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  • Writer's pictureJill Kolstad, M.Ed.

When it Comes to Handwriting, Practice Doesn’t Always Make Perfect

Plenty of children (with or without ADHD) are plagued by messy handwriting — and traditional practice does not always help. Read on for 10 expert tips, like using multi-sensory exercises and building muscle memory.

Does your child’s teacher say, “Michelle has great ideas, but she can’t get them down on paper” or, “Bill’s handwriting is all over the place — I’m pretty sure he knows the material, but I can’t read his answers”? Students who struggle with handwriting are called “messy,” “slow starters,” or “lazy.” And practice is not always the solution.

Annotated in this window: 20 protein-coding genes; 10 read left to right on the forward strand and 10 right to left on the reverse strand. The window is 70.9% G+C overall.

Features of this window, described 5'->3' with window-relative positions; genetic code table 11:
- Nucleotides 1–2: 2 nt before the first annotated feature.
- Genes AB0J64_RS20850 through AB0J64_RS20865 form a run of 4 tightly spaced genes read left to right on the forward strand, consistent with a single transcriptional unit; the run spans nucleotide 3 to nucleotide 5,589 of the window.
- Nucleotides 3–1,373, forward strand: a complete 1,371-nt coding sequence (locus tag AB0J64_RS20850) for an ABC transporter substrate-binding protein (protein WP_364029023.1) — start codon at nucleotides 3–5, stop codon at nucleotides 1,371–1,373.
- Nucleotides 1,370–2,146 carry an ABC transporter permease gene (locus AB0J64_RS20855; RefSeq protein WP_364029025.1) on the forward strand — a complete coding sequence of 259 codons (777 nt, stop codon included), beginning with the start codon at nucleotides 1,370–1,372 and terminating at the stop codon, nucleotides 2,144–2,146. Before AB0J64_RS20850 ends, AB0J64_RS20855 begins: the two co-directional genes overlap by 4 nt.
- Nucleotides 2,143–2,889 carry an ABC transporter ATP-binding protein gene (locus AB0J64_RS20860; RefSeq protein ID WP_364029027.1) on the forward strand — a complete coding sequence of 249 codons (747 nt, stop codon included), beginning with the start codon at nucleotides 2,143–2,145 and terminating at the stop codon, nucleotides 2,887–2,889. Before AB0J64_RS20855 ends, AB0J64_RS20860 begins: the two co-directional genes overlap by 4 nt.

“The ability to put your thoughts into sentences and paragraphs that others will be able to read and understand is problematic for many children with ADHD,” says Thomas E. Brown, Ph.D., in Attention Deficit Disorder: The Unfocused Mind in Children and Adults. “Written expression is a more demanding task than talking, reading, or doing basic math computations. To write one’s thoughts places much heavier demands on learned skills and executive functions.” Children with ADHD may also be developmentally delayed in their fine-motor skills — the small muscle movements required in writing. READ THE FULL ARTICLE HERE

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